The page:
The capability of mobile devices has increased to the point where a mobile device is often the primary computing device for many people. As such, mobile devices are being used for bandwidth-intensive and/or delay-sensitive applications, such as HD video streaming and VoIP. To meet the demands of such applications, mobile devices are being equipped with the latest high-speed wireless technology, 802.11n.
However, recent work has shown that 802.11n is significantly power-hungry, with power consumption exceeding 2W in some cases. This is a significant concern for mobile devices, whose usability strongly depends upon the lifetime between charges.
Motivated by this, in this paper we consider the problem of energy management in 802.11n devices. Energy management for 802.11n is qualitatively different from that for its pre- decessor standards. This is because 802.11n has additional power states: beyond a low-power sleep mode, 802.11n MIMO technology offers the possibility of selectively disabling one or more RF-front ends (RF-chains) associated with its antennas, thereby saving energy.
These additional power states motivate us to consider two mechanisms for energy management in 802.11n simultaneously: micro-sleeping which en ables the 802.11n NIC to be put into low-power sleep state for small intervals of time (often a few milliseconds), and antenna configuration management which dynamically adapts the number of powered RF-chains. The design of such mech- anisms is challenging because they are inter-dependent: changing the antenna configuration affects airtime (as defined in of transmissions, which, in turn, affects the sleep opportunities available for nodes in the WLAN.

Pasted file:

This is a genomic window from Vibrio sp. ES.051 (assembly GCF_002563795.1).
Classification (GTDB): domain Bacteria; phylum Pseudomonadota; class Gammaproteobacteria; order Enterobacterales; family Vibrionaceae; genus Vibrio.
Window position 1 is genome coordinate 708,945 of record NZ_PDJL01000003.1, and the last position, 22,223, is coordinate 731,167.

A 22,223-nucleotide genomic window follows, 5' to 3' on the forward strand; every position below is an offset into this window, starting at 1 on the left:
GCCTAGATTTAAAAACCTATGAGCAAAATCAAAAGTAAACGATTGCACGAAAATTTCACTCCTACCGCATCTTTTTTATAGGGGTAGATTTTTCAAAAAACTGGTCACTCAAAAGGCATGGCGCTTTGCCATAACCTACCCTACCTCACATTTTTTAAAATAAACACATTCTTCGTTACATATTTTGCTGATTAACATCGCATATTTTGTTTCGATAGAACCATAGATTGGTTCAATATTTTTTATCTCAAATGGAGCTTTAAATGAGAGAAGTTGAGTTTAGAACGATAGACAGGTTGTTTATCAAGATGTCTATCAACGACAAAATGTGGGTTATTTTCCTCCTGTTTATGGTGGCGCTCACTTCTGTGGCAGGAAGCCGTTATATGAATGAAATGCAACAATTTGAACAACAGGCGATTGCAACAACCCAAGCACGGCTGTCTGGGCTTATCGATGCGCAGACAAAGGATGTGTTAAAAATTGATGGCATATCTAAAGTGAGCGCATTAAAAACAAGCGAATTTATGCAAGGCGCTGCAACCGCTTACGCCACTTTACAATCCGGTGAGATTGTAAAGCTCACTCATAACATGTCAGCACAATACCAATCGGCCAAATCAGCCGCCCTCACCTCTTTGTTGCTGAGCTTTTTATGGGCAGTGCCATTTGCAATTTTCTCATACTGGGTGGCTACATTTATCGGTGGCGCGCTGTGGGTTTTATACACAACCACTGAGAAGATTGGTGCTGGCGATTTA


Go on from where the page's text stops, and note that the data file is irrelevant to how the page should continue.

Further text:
We have designed Snooze, a novel energy management system for 802.11n WLANs that has several properties. Snooze adapts client sleep durations and antenna configuration to traffic entering and leaving the WLAN, in order to achieve energy-savings; this adaptation creates sleep opportunities by shaping traffic while minimally affecting latency-sensitive applications.
It also takes into account the inter-dependence between micro-sleeping and antenna configuration. This adaptation is AP-directed, application-agnostic, works correctly in the presence of rate adaptation, seamlessly incorporates uplink traffic, and supports multiple concurrent heterogeneous ap- plications per client. Finally, Snooze’s control messages incur minimal overhead by leveraging the frame aggregation capabilities in 802.11n.
We show that it can achieve between 30-85% NIC energy savings over 802.11 CAM (Con-stantly Awake Mode, in which all antennas are active), over a wide variety of applications ranging from VoIP to HD video streaming, large file downloads and chat.
Both micro-sleeping and antenna configuration management contribute significantly to these energy savings, although the proportions they contribute depend on the application. Snooze outperforms 802.11’s PSM (Power Save Mode) even for traffic conditions for which PSM was designed, such as that generated by chat sessions.
Moreover, Snooze’s NIC energy consumption is only 14-39% higher than that for an ideal energy management scheme in some cases. Snooze’s energy savings come at very mini- mal costs: for file downloads it pays a throughput penalty of 2.5% relative to CAM, and for delay sensitive pps it adds up to 5 ms additional latency on average. Finally, Snooze’s control messages consume less than 0.5% airtime and have the property that the control overhead decreases for high-bandwidth applications (where it counts most) because Snooze leverages frame aggregation.
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